Though this phenomenon is being widely understood — especially as its dangerous consequences became all too apparent in the cases of Iraq and Afghanistan — another phenomenon rarely receives the necessary attention. In the second scenario, the “intellectual” is not necessarily an informant, but a victim whose message is entirely shaped by his sense of self-pity and victimhood. In the process of communicating that collective victimhood, this intellectual does his people a disfavor by presenting them as hapless and having no human agency whatsoever.
Palestine is a case in point. The Palestine “victim intellectual” is not an intellectual according to any classical definition. Said referred to the intellectual as “an individual endowed with a faculty for representing, embodying, articulating a message, a view, an attitude, philosophy or opinion.” Gramsci argued that intellectuals are those “who sustain, modify and alter modes of thinking and behavior of the masses.” He referred to them as “purveyors of consciousness.” The victim intellectual is none of these.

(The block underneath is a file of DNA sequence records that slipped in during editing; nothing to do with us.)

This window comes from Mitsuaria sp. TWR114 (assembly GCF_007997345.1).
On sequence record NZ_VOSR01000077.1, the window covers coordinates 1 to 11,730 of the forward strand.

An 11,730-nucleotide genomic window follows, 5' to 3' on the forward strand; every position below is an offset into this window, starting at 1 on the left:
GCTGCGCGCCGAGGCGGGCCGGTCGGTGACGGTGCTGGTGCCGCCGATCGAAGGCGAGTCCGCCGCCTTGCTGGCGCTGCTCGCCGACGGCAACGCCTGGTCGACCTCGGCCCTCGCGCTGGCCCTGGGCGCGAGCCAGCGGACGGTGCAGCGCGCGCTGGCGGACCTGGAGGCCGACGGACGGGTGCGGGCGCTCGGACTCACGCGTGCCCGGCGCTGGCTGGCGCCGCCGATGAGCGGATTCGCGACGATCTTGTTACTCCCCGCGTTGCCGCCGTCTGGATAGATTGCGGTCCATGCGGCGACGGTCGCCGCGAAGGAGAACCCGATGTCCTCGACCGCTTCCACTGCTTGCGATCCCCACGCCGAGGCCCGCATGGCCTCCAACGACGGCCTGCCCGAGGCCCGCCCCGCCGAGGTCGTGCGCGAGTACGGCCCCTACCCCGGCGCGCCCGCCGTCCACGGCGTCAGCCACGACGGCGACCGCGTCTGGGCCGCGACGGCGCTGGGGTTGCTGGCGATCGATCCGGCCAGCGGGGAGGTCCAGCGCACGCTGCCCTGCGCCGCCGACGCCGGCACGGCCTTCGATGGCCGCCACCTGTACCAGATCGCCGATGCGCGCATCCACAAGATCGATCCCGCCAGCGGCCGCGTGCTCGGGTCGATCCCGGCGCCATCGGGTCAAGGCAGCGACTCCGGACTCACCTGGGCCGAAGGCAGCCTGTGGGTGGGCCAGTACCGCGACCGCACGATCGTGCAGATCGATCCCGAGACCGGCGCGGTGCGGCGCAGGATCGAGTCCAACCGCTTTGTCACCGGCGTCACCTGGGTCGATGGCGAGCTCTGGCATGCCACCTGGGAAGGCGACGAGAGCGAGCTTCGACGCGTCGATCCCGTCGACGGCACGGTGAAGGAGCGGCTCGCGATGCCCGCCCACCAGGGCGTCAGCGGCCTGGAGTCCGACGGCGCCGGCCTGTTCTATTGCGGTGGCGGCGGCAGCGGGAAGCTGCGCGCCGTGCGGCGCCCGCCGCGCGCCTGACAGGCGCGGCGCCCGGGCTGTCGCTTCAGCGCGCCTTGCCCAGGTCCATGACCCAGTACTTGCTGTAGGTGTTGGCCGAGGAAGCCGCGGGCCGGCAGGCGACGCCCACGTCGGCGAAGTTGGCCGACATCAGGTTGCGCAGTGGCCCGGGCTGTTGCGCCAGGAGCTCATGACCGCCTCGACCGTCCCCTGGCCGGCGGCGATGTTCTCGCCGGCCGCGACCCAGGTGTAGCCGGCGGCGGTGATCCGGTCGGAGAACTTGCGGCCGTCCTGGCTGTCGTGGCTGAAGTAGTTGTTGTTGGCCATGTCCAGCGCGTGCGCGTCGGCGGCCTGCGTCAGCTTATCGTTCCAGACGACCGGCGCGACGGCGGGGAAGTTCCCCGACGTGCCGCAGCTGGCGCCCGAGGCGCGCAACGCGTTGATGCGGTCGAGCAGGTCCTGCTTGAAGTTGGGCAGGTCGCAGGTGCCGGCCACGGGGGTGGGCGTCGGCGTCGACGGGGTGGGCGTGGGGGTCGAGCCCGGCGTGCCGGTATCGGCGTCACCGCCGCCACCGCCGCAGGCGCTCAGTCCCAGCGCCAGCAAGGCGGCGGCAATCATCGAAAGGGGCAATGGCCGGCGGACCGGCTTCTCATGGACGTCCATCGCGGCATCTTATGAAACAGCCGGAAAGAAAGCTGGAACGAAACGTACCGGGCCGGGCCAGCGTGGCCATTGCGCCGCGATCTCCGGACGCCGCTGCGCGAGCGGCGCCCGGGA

In the case of Palestine, the creation of this phenomenon was not accidental. Due to the limited spaces available for Palestinian thinkers to speak openly and truthfully about Israeli crimes and Palestinian resistance to military occupation and apartheid, some have strategically chosen to use whatever margins are available to communicate any kind of messaging that could be nominally accepted by Western media and audiences.
Many Palestinians, even within ‘friendly’ political and academic environments, can only see their people as victims and nothing else.
In other words, in order for Palestinian intellectuals to be able to operate within the margins of mainstream Western society — or even within the space allocated by certain pro-Palestinian groups — they can only be allowed to narrate as purveyors of victimhood. Nothing more.